One World Trade Center - Skidmore, Owings and Merrill (2014)
Columbia GSAPP | Professor: Enrique Walker | TA: Elliott Sturtevant
With designing and building the One World Trade Center comes the immense responsibility to compete with the ghost of the Twin Towers. If it had been any other site in the world, the story would be different; nevertheless, the One World Trade Center had to consider the sensitivity of the past, the commercial matters of the present, and its place amongst the skyline of the future. The universally-accepted model for the contemporary tower is thus lost due to a single event. Despite this, Skidmore, Owings and Merrill’s One WTC is able to redefine the contemporary tower in the metropolis upon reading the tower at the different scales of the city, plaza, and building.
One World Trade Center seems to pride itself on the future-oriented Financial District in which it stands and as one of seven towers planned to replace the original Twin Towers. However, the district contains much more history, with certain approaches towards the tower revealing this. Figure 1 frames the One World Trade Center amongst other towers to reveal a lesser-known history and evolution of the district through not just the architectural lens but also the historical lens. While the foreground contains more brick buildings, the background shows more buildings with glass facades, projecting a future for the Financial District that dismisses the brick and embraces the curtain wall. Additionally, the ratio between glass and facade — the size of the openings —becomes diminished with the favoring use of the glass curtain wall. The facade shows the window being punched out in a grid on the brick building on the right. The next evolution, the building to the right of the One WTC, shows the dissolution of the brick and the use of glass strips to cover each floor. And finally, the construction of One WTC announces the final shift to the continuous glass curtain wall, one that does not obviously show the floors and instead equalizes the facade as a continuous glass surface. This architectural reading of the buildings can be translated into its program: the brick buildings, with the curtains and repetition, must have once been offices that have been converted into apartments or hotel rooms, while the glass towers contain open-plan offices with enviable views. Here, the relationship between material, program and history is direct and evident when viewed collectively. Despite this seemingly direct correlation in this photograph, however, other models of the residential tower question this relationship between material, program and history when buildings like Rafael Viñoly’s 432 Park Avenue and Frank Gehry’s 8 Spruce Street come into the picture. As Viñoly and Gehry’s contemporary residential towers reveal, the repeated, punched window facade is a model that is very much alive today, although instead of brick they use steel structures to compete with their soaring counterparts of the office building.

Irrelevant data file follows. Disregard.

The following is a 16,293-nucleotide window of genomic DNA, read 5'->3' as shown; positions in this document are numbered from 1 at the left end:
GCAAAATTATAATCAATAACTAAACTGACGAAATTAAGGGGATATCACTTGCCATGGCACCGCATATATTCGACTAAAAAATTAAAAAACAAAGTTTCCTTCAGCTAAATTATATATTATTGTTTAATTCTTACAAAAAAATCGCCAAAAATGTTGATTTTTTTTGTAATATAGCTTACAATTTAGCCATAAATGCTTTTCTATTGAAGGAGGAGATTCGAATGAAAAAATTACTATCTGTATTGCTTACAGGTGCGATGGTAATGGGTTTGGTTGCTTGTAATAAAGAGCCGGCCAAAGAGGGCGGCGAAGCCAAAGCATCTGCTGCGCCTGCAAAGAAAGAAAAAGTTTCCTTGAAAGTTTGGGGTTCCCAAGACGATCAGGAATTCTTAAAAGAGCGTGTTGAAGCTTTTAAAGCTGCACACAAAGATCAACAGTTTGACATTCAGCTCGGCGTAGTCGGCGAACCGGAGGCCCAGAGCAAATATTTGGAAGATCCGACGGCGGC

Height thus becomes a common thread between the towers being built in the modern era, whether it is the product of capitalism or an ironic nod to the past. Despite how forward-thinking One WTC portrays itself to be, with its glass curtain wall and twisting form, its spire reveals a step back into the past. Unlike the other buildings in the view, the One WTC is topped with a spire certainly constructed to extend the height of the tower to the height of the original Twin Towers. In a sea of flat roofs, this tower appears to raise its hand, cheating, so as to reach for its predecessor’s height. As a tower that situates itself as a model for future towers, One WTC refers back to the past and the history of the area through its desire to reach its original height.